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Feet or no feet..... that is the question.

GeorgeSGeorgeS Posts: 603
So I looked at a lot of other peoples tables while researching to build my Egg home. I saw many eggs directly on a piece of slate or tile of some kind and decided to do the same with mine. It's rests on landscaping stone that is nice and level. When I posted in the table section I recieved lots of positive feed back but a lot of people said that I should put my egg in a table nest and I'm not sure why. I also thought about using the egg feet if I really need to get it up off the stone but BGE doesn't make them any more, why? I feel like it gets better support if the whole bottom of the egg is resting on something. Please give me some input so I can figure if I need to change this up.

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Bristow Virginia XLBGE One of the best feelings in life is watching other people enjoy the food I cooked!

Comments

  • RockosteelRockosteel Posts: 40
    Are you planning on cleaning it out with a wet/dry vac? The lip in front of your lower vent looks as if clean out will be an issue - might be a reason for use of a nest
    Charlotte, nc
  • mimaulermimauler Posts: 118
    I wouldn't change anything it's resting on stone which will not catch on fire.  The only other reason I could think of would be to get an air circulation in there and doesn't seem to be any need for that.  My opinion is leave it. 
  • GeorgeSGeorgeS Posts: 603
    edited March 9

    Are you planning on cleaning it out with a wet/dry vac? The lip in front of your lower vent looks as if clean out will be an issue - might be a reason for use of a nest

    That piece is temporary. I sealed the cracks of the stone with polymer sand and I haven't built the face frame yet. I needed something to keep the sand in place.
    Bristow Virginia XLBGE One of the best feelings in life is watching other people enjoy the food I cooked!
  • calracefancalracefan Posts: 472
    Air gap is your friend, the heat from your egg that is in direct contact will transfer to the stone, it can the transfer from the stone to surrounding wood. Some cooks are long ,I think it better to be safe than sorry !

    Ova B.
    Fulton MO
  • mimaulermimauler Posts: 118
    I may be completely wrong but I would think it would take a very long time at a very hot temp for the stone to combust the wood.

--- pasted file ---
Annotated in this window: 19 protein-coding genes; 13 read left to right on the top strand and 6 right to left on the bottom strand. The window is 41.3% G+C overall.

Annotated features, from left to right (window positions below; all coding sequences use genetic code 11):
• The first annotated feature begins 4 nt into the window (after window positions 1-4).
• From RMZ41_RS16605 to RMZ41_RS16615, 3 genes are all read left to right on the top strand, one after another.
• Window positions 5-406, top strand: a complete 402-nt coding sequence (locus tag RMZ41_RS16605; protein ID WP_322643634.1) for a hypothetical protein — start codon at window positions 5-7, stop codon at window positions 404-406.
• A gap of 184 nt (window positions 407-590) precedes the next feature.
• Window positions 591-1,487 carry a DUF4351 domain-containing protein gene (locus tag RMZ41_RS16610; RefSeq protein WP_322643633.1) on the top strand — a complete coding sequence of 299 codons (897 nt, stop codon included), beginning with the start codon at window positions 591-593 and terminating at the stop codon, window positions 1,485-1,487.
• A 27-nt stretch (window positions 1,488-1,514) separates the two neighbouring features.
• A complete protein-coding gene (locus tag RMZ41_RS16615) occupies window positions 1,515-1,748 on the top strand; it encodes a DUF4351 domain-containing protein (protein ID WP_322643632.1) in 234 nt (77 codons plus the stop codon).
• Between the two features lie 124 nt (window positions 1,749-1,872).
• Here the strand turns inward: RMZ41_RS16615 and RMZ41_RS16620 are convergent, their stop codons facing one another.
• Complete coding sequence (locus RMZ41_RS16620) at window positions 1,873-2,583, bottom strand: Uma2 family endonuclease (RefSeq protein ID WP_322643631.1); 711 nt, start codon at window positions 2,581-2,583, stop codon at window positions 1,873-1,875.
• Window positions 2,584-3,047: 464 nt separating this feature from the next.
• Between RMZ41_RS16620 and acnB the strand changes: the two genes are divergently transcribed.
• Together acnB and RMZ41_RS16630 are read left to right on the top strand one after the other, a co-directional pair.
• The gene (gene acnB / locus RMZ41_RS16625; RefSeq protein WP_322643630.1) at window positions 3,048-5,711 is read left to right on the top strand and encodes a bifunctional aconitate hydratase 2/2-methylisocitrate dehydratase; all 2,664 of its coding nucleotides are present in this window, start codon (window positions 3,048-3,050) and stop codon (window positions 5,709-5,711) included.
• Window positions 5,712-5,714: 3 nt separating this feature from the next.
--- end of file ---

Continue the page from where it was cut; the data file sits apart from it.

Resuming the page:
• GeorgeSGeorgeS Posts: 603

    Air gap is your friend, the heat from your egg that is in direct contact will transfer to the stone, it can the transfer from the stone to surrounding wood. Some cooks are long ,I think it better to be safe than sorry !

    I will have to do an experimental burn I think and check the wood
    Under the stone after a really long burn. The stone is a little over 2" thick.

    Does anyone know why BGE stopped making the feet? There are some other people making them. Are there any support issues with using the feet? There wouldn't be any support for the bottom of the egg if I used those.

    Bristow Virginia XLBGE One of the best feelings in life is watching other people enjoy the food I cooked!
  • lousubcaplousubcap Posts: 4,760
    I use a nest but FWIW I am in the air-gap camp.  You may not see the heat effects in the short-term but over time the wood will dry out and either the BGE loses the fight to gravity or a slow smoldering fire will start.  
    WRT feet-BGE went to some sort of stand to support the BGE in lieu of the feet.  Ditch the feet and charge for the stand-more $$ for corporate-just an opinion...
    Louisville
  • WolfpackWolfpack Posts: 893
    I think @centex - his table caught on fire with a stone underneath. I would at a minimum use the egg feet- I would lean towards the little nest lifters. Not worth burning down the house.
    Greensboro, NC
  • GeorgeSGeorgeS Posts: 603
    edited March 9
    Lousubcap are you saying the feet are ok they just found the table nest more profitable? I don't really want to raise the egg any as it's at the perfect height for me. The feet would be the better option for me if I need to make a change as long as it doesn't create an issue with support for the bottom of the egg.
    Bristow Virginia XLBGE One of the best feelings in life is watching other people enjoy the food I cooked!
  • DMWDMW Posts: 3,316
    I wonder if the lack of support for the center of the Egg is the reason they went away from the feet and to the table nest. Just a theory, but perhaps they had issues with the base failing and it was because of lack of support for the center.
  • lousubcaplousubcap Posts: 4,760
    @GeorgeS-the feet did fine for the history of the BGE until around two years ago, so I'm guessing they will do fine now.  Hopefully some who use the feet for their BGE table setup will be along.
    Louisville
  • R2Egg2QR2Egg2Q Posts: 1,480
    Here's a read about the effects on heat transferred from the Egg through a paver to the wood below: http://www.nakedwhiz.com/eggbase/eggbase.htm

    Feet were never intended for XL Eggs. BGE did not provide them for XLs. I recall reading something about too much unsupported area potentially leading to damage to the Egg bottom.
    XL, Large, Small, Mini Eggs
    Bay Area, CA
  • SkiddymarkerSkiddymarker Posts: 5,410
    DMW said:
    I wonder if the lack of support for the center of the Egg is the reason they went away from the feet and to the table nest. Just a theory, but perhaps they had issues with the base failing and it was because of lack of support for the center.
    Don't think the issue with feet was lack of support in the center of the egg, the table best really only supports on the four contact points. Like many here, air gap is your friend. I'd get a gap in there - not today, but maybe next year. The table nest makes it ideal to rake ash out, a standard foil pan will slide right under. 
    IMGP2480.jpg
    4288 x 2848 - 875K
    Delta B.C. - Vee-Gan: old Indian word for poor hunter. 
  • CookinbobCookinbob Posts: 1,045